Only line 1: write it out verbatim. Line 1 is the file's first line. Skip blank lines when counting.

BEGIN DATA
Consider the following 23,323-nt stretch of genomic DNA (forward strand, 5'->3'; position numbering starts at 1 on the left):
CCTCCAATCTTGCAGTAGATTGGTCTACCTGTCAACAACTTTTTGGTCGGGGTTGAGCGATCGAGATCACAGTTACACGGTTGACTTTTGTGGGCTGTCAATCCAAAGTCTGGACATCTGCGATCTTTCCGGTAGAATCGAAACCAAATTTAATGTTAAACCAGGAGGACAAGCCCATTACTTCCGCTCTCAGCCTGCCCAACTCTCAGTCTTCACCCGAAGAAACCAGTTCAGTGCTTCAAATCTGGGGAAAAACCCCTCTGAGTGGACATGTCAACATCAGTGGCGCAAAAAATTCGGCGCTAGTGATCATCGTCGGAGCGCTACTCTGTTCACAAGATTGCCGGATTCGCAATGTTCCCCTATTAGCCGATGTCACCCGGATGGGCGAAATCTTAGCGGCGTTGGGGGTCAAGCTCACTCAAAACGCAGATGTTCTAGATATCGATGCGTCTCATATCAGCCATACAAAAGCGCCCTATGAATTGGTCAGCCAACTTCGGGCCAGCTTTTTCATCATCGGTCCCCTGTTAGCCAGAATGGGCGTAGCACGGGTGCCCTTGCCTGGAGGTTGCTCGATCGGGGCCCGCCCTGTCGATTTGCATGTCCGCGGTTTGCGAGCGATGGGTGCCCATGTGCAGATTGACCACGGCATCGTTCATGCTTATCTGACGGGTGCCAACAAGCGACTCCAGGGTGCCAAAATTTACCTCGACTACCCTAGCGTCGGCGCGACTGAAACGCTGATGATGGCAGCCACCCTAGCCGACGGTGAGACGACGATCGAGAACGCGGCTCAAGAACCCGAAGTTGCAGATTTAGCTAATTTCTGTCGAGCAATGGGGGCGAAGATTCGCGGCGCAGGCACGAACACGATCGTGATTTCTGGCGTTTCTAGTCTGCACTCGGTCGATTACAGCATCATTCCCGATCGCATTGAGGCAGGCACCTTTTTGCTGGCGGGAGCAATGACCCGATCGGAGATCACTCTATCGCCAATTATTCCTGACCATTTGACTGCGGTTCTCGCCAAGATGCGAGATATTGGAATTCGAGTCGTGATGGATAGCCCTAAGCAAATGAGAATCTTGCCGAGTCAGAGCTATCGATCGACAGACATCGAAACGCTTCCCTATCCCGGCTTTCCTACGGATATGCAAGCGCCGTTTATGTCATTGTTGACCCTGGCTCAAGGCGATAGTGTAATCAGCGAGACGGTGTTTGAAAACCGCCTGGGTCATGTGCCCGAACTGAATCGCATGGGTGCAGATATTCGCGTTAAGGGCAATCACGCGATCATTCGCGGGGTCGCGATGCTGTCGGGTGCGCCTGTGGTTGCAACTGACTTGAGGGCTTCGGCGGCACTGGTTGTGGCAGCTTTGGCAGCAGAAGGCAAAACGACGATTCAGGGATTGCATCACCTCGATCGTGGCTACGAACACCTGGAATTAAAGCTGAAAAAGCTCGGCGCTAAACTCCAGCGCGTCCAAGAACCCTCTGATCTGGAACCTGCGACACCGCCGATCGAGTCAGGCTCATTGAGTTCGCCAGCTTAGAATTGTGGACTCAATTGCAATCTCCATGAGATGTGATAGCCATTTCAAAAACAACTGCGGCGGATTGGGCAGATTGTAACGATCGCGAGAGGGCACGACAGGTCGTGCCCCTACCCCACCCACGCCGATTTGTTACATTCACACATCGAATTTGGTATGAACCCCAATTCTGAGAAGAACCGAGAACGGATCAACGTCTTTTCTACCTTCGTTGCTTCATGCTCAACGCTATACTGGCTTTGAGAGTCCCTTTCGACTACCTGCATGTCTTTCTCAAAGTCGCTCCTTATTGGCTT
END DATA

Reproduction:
Consider the following 23,323-nt stretch of genomic DNA (forward strand, 5'->3'; position numbering starts at 1 on the left):